From Aspenite to … El Jebelean?
August 30, 2005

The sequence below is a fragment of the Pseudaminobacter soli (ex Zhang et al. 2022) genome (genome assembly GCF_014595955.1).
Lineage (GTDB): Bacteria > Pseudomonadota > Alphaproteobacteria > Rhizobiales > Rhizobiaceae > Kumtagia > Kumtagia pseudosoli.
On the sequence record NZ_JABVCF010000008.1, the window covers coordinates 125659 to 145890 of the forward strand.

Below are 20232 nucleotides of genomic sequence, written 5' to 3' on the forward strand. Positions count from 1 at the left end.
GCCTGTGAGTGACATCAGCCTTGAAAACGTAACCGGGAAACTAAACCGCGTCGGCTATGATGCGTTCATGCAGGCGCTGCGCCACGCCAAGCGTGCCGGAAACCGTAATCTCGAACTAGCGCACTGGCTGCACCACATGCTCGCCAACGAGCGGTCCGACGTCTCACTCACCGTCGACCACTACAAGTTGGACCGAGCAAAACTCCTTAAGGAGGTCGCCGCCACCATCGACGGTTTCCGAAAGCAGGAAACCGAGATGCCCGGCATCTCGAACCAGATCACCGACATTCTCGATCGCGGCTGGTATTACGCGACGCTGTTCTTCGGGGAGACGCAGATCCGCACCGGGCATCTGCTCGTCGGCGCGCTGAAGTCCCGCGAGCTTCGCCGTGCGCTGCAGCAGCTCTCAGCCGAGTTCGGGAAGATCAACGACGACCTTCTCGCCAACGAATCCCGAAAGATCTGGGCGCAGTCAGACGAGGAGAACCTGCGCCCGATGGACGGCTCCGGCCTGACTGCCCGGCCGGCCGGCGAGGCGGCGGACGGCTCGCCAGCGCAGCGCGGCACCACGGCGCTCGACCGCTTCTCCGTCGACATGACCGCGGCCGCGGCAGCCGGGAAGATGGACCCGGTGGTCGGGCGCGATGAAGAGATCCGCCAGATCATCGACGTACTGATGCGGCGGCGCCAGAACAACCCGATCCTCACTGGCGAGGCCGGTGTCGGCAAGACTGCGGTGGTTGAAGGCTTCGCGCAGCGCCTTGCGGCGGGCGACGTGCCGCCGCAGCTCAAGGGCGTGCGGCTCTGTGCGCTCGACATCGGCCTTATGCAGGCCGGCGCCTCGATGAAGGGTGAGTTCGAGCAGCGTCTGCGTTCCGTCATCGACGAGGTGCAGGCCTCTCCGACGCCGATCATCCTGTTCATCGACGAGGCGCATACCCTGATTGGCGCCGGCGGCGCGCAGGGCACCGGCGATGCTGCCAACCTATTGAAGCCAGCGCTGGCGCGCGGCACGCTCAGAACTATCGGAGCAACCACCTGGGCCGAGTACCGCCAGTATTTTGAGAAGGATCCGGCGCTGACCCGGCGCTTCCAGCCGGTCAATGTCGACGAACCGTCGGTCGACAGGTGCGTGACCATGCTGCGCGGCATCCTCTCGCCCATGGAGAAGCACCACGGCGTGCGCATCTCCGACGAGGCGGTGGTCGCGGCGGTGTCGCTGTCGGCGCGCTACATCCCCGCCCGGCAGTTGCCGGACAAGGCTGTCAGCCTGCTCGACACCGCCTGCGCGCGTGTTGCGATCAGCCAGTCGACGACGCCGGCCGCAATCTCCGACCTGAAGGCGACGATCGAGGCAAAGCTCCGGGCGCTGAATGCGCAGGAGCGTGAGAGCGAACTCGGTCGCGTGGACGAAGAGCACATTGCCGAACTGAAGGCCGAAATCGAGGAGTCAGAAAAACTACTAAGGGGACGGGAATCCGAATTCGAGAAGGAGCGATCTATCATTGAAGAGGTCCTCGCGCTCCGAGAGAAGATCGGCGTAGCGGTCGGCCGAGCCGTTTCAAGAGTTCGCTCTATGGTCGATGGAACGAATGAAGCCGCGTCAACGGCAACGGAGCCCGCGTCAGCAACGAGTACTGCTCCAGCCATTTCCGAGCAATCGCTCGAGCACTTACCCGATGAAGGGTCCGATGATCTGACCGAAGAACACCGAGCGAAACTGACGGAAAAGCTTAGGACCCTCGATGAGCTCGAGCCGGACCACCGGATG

It wasn’t long after I started looking into what I could afford on the open market in terms of housing that I concluded I’d be living in a toolshed in Carbondale.I was close. It’s a trailer. In El Jebel. Or, as I’ve been corrected, it’s a manufactured home. And, I suppose I should quit referring to El Jebel as Edge of Hell.Still, friends were quick to point out that a “trailer trash” party would be an appropriate celebration. There will be pork rinds.Yes, after six years of waiting for my ship to come in via a housing lottery, I finally decided I’d better quit standing empty-handed on the dock. Instead, I’ll be standing at a bus stop on the Edge of Hell and grousing about the commute along with just about anyone else who works in Aspen but has nothing but a stubbed toe to show for their efforts to get a foot in the door here.Can’t win a one-bedroom condo through the employee housing lottery to save my life. Can’t bid on a two-bedroom with a significant other unless said other is working in Pitkin County. Other can’t look for a job in Pitkin County without a place to call home, which can’t be my rental unit because love is a package deal that includes two dogs. The two of us can’t bid on most of the worker housing that comes up for a lottery anyway. Again, the dogs.Now, I’m just nerve-wracking weeks away from plunking down an ungodly sum of money on a trailer, er, home.I’ve already written two gasp-inducing checks, initialed a bunch of pieces of paper and signed all kinds of binding documents. I’m told there will be a lot more of that.I’ve also been told I’ll get used to perpetual meals of affordable ramen noodles.If we get a 30-year loan, I’ll be older than dirt when it’s paid off. Of course, we probably won’t stay there 30 years. We’ll sell it and move up, incur more debt. Unless I’m missing something, we’re starting too late to ever pay anything off. In other words, we’ll have to work until we die, same as if we were renting, except we can have dogs. And equity. And a hot tub.Now I find myself laying awake at night wondering how much it costs to heat a hot tub all winter. Can we just drain it and turn it off? If we drain it into the lawn, will the chlorine kill the grass? Grass! We’re going to have to buy a lawn mower. We’re going to have to water the lawn. How much does water cost? Who do you call if you want water in El Jebel?If one of the rewards of home ownership is an ulcer, then I’m on my way.I’m trying to assuage my apprehension by focusing on the benefits of ownership – like I won’t have to deal with a repeatedly flooded kitchen because the people who live above me won’t fix their dishwasher, but also won’t cease using it.No more noisy Argentineans upstairs, waking me up every single night after the bars close for an entire ski season.No more stepping out the door and being on the ski slopes in five minutes. Oh, wait …Janet Urquhart wonders, will she be an El Jebelean, or maybe an El Jebeler? Her e-mail address is email@example.com